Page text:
ISSN 2079-6617
eISSN 2309-9828
Smartphones in Everyday School Life of Adolescents: Participant Observation Study

Smartphones in Everyday School Life of Adolescents: Participant Observation Study

PDF (Rus)

Recieved: 03/02/2023

Accepted: 11/08/2023

Published: 12/10/2023

Keywords: school everyday life; smartphone; digital practices; online; offline; adolescents; ethnography; participant observation

p.: 177-187

DOI: 10.11621/npj.2023.0415

Available online: 10.12.2023

To cite this article:

Yaroshevskaya Svetlana V., Sysoeva Tatiana A.. Smartphones in Everyday School Life of Adolescents: Participant Observation Study. // National Psychological Journal 2023. 4. p.177-187. doi: 10.11621/npj.2023.0415

Copied to Clipboard

Issue 4, 2023

Yaroshevskaya Svetlana V. Federal Scientific Center of Psychological and Multidisciplinary Research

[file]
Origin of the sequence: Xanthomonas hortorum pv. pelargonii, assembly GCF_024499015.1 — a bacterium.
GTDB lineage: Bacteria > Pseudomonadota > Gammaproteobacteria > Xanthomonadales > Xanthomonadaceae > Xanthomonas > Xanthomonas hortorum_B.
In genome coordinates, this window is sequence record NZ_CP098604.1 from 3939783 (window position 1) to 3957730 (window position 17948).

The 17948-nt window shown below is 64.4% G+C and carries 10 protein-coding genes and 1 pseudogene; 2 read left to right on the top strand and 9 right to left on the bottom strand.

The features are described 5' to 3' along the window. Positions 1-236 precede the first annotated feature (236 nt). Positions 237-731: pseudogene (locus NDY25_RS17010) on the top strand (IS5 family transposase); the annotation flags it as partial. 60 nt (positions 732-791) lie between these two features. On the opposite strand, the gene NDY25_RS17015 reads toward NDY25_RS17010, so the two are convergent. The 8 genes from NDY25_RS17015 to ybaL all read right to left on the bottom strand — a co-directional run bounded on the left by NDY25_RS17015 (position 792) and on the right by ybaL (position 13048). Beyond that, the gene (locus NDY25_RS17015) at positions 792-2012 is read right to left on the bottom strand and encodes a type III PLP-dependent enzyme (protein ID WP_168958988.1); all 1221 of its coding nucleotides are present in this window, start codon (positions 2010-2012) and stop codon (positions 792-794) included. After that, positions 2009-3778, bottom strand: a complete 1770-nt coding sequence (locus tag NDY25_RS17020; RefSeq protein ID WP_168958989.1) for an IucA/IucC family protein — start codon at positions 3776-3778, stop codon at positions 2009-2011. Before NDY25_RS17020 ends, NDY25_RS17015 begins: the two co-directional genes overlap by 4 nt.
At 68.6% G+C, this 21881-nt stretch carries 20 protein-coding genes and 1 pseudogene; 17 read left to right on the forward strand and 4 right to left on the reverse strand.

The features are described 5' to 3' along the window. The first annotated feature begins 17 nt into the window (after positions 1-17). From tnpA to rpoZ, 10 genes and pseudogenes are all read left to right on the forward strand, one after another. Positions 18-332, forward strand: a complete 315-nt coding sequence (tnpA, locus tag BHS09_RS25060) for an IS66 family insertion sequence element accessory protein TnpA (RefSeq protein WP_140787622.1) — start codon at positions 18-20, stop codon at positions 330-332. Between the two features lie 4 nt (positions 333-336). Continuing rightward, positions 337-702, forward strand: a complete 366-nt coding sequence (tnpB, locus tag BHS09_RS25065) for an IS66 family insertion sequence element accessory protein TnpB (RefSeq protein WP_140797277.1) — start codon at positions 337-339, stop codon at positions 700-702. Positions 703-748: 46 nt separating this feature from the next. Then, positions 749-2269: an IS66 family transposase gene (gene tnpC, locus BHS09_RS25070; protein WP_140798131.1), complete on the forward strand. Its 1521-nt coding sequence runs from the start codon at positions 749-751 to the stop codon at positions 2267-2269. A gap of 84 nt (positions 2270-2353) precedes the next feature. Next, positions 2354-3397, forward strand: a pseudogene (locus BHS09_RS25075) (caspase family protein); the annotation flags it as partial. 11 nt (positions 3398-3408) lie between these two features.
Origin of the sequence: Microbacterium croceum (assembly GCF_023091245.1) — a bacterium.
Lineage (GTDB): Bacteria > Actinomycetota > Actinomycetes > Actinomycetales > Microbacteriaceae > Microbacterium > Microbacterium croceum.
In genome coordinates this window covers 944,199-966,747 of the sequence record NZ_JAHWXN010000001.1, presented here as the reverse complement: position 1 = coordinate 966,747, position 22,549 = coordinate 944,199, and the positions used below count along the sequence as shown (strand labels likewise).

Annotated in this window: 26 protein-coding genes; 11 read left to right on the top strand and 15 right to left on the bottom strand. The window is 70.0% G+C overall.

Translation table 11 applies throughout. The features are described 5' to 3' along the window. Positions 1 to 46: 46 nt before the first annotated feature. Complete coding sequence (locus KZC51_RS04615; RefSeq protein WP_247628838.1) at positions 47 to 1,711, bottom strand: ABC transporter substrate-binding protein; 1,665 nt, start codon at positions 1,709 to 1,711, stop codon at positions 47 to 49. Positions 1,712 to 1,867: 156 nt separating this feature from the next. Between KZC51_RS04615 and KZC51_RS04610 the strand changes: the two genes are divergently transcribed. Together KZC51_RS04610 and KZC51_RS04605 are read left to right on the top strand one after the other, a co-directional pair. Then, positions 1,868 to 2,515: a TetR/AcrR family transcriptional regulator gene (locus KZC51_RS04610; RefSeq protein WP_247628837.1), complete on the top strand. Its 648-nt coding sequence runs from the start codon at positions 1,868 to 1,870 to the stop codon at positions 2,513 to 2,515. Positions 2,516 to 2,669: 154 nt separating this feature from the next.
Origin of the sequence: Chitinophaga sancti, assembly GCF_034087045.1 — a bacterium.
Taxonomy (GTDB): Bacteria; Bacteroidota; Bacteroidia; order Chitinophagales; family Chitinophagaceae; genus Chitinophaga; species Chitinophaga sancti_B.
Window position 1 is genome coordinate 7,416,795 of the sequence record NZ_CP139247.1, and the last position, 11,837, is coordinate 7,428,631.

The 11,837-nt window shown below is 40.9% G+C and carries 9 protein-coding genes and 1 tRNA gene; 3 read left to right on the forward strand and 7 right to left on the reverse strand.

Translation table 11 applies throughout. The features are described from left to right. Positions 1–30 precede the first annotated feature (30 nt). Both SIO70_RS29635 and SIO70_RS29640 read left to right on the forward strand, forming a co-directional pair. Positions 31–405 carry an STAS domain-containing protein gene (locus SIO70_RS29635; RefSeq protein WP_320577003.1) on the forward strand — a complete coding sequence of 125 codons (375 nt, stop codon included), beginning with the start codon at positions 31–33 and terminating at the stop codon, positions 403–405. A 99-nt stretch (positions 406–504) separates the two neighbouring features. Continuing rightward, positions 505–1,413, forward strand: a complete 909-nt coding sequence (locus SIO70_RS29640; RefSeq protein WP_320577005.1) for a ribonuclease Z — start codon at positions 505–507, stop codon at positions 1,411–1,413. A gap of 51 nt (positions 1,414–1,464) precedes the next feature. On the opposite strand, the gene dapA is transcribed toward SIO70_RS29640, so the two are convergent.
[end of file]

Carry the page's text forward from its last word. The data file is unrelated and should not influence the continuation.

Sysoeva Tatiana A. Federal Scientific Center of Psychological and Multidisciplinary Research


Background. The issue of smartphones in schools has been vigorously discussed over the past few years by school administrators, teachers, and parents. On the one hand, the prospects of using smartphones in the educational process look promising, on the other hand, concerns about negative impact on the learning and development of children are very high. To better understand the ways in which smartphones are changing school life and how they fit into it, a more open-ended analysis than measuring isolated target variables is needed. Qualitative methodology and specifically school ethnography allow us to undertake this kind of approach.

Objective. The research aims to study the ways in which smartphones are integrated into the school life of Russian teenagers through participant observation.